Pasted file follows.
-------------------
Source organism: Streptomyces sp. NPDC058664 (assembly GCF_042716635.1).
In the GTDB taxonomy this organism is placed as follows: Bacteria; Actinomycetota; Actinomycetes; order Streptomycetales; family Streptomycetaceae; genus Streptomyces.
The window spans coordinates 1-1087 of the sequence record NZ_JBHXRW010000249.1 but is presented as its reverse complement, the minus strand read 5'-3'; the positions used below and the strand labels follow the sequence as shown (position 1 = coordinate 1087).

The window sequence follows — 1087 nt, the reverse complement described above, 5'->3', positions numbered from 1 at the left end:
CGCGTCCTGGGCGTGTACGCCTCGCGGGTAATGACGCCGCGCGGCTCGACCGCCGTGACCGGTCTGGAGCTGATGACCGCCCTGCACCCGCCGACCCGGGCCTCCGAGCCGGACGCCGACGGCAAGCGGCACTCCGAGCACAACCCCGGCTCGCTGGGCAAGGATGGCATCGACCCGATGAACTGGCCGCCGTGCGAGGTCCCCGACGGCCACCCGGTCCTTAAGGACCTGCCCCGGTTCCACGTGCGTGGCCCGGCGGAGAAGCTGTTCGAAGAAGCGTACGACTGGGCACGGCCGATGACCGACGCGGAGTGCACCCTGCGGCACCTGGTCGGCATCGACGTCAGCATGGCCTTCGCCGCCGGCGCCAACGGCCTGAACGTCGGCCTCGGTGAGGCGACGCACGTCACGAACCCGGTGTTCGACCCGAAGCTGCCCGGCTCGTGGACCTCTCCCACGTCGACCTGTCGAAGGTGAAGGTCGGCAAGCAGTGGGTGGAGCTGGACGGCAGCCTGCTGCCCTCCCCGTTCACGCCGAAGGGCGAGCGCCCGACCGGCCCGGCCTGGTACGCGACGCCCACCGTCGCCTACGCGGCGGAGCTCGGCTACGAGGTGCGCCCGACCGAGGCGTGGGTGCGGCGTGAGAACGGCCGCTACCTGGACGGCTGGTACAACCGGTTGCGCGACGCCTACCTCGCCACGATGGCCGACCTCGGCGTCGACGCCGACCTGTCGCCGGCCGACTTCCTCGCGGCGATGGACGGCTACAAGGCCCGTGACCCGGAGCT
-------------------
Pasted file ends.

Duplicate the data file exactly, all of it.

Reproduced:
Source organism: Streptomyces sp. NPDC058664 (assembly GCF_042716635.1).
In the GTDB taxonomy this organism is placed as follows: Bacteria; Actinomycetota; Actinomycetes; order Streptomycetales; family Streptomycetaceae; genus Streptomyces.
The window spans coordinates 1-1087 of the sequence record NZ_JBHXRW010000249.1 but is presented as its reverse complement, the minus strand read 5'-3'; the positions used below and the strand labels follow the sequence as shown (position 1 = coordinate 1087).

The window sequence follows — 1087 nt, the reverse complement described above, 5'->3', positions numbered from 1 at the left end:
CGCGTCCTGGGCGTGTACGCCTCGCGGGTAATGACGCCGCGCGGCTCGACCGCCGTGACCGGTCTGGAGCTGATGACCGCCCTGCACCCGCCGACCCGGGCCTCCGAGCCGGACGCCGACGGCAAGCGGCACTCCGAGCACAACCCCGGCTCGCTGGGCAAGGATGGCATCGACCCGATGAACTGGCCGCCGTGCGAGGTCCCCGACGGCCACCCGGTCCTTAAGGACCTGCCCCGGTTCCACGTGCGTGGCCCGGCGGAGAAGCTGTTCGAAGAAGCGTACGACTGGGCACGGCCGATGACCGACGCGGAGTGCACCCTGCGGCACCTGGTCGGCATCGACGTCAGCATGGCCTTCGCCGCCGGCGCCAACGGCCTGAACGTCGGCCTCGGTGAGGCGACGCACGTCACGAACCCGGTGTTCGACCCGAAGCTGCCCGGCTCGTGGACCTCTCCCACGTCGACCTGTCGAAGGTGAAGGTCGGCAAGCAGTGGGTGGAGCTGGACGGCAGCCTGCTGCCCTCCCCGTTCACGCCGAAGGGCGAGCGCCCGACCGGCCCGGCCTGGTACGCGACGCCCACCGTCGCCTACGCGGCGGAGCTCGGCTACGAGGTGCGCCCGACCGAGGCGTGGGTGCGGCGTGAGAACGGCCGCTACCTGGACGGCTGGTACAACCGGTTGCGCGACGCCTACCTCGCCACGATGGCCGACCTCGGCGTCGACGCCGACCTGTCGCCGGCCGACTTCCTCGCGGCGATGGACGGCTACAAGGCCCGTGACCCGGAGCT